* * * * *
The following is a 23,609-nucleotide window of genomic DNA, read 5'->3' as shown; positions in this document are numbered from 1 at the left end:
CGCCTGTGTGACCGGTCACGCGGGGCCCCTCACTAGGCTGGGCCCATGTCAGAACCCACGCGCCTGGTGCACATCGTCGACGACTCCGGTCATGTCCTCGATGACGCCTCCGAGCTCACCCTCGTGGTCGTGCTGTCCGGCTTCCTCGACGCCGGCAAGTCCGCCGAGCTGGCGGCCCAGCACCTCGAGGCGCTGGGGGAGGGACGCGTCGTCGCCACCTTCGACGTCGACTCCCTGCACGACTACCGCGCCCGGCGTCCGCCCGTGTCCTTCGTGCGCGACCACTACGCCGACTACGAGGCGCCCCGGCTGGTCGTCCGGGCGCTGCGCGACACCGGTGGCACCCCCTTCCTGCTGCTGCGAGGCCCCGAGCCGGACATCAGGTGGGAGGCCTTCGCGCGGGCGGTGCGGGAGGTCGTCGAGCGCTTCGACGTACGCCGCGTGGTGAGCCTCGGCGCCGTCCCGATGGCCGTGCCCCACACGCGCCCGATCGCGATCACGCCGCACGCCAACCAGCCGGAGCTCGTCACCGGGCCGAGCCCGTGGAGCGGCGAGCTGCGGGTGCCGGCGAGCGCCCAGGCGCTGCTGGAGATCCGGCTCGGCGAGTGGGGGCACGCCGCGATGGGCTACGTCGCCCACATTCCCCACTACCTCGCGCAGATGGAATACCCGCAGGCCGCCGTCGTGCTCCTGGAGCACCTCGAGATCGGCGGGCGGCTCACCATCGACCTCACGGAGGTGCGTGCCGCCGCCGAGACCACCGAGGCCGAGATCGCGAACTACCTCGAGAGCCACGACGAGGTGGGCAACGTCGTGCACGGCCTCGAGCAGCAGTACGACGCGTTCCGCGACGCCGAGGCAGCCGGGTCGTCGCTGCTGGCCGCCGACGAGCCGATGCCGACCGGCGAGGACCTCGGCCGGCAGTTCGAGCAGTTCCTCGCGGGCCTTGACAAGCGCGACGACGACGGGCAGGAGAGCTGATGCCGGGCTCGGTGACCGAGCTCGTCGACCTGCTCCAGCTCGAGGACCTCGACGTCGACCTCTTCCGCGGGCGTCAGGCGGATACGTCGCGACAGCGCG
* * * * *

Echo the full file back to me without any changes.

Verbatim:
The following is a 23,609-nucleotide window of genomic DNA, read 5'->3' as shown; positions in this document are numbered from 1 at the left end:
CGCCTGTGTGACCGGTCACGCGGGGCCCCTCACTAGGCTGGGCCCATGTCAGAACCCACGCGCCTGGTGCACATCGTCGACGACTCCGGTCATGTCCTCGATGACGCCTCCGAGCTCACCCTCGTGGTCGTGCTGTCCGGCTTCCTCGACGCCGGCAAGTCCGCCGAGCTGGCGGCCCAGCACCTCGAGGCGCTGGGGGAGGGACGCGTCGTCGCCACCTTCGACGTCGACTCCCTGCACGACTACCGCGCCCGGCGTCCGCCCGTGTCCTTCGTGCGCGACCACTACGCCGACTACGAGGCGCCCCGGCTGGTCGTCCGGGCGCTGCGCGACACCGGTGGCACCCCCTTCCTGCTGCTGCGAGGCCCCGAGCCGGACATCAGGTGGGAGGCCTTCGCGCGGGCGGTGCGGGAGGTCGTCGAGCGCTTCGACGTACGCCGCGTGGTGAGCCTCGGCGCCGTCCCGATGGCCGTGCCCCACACGCGCCCGATCGCGATCACGCCGCACGCCAACCAGCCGGAGCTCGTCACCGGGCCGAGCCCGTGGAGCGGCGAGCTGCGGGTGCCGGCGAGCGCCCAGGCGCTGCTGGAGATCCGGCTCGGCGAGTGGGGGCACGCCGCGATGGGCTACGTCGCCCACATTCCCCACTACCTCGCGCAGATGGAATACCCGCAGGCCGCCGTCGTGCTCCTGGAGCACCTCGAGATCGGCGGGCGGCTCACCATCGACCTCACGGAGGTGCGTGCCGCCGCCGAGACCACCGAGGCCGAGATCGCGAACTACCTCGAGAGCCACGACGAGGTGGGCAACGTCGTGCACGGCCTCGAGCAGCAGTACGACGCGTTCCGCGACGCCGAGGCAGCCGGGTCGTCGCTGCTGGCCGCCGACGAGCCGATGCCGACCGGCGAGGACCTCGGCCGGCAGTTCGAGCAGTTCCTCGCGGGCCTTGACAAGCGCGACGACGACGGGCAGGAGAGCTGATGCCGGGCTCGGTGACCGAGCTCGTCGACCTGCTCCAGCTCGAGGACCTCGACGTCGACCTCTTCCGCGGGCGTCAGGCGGATACGTCGCGACAGCGCG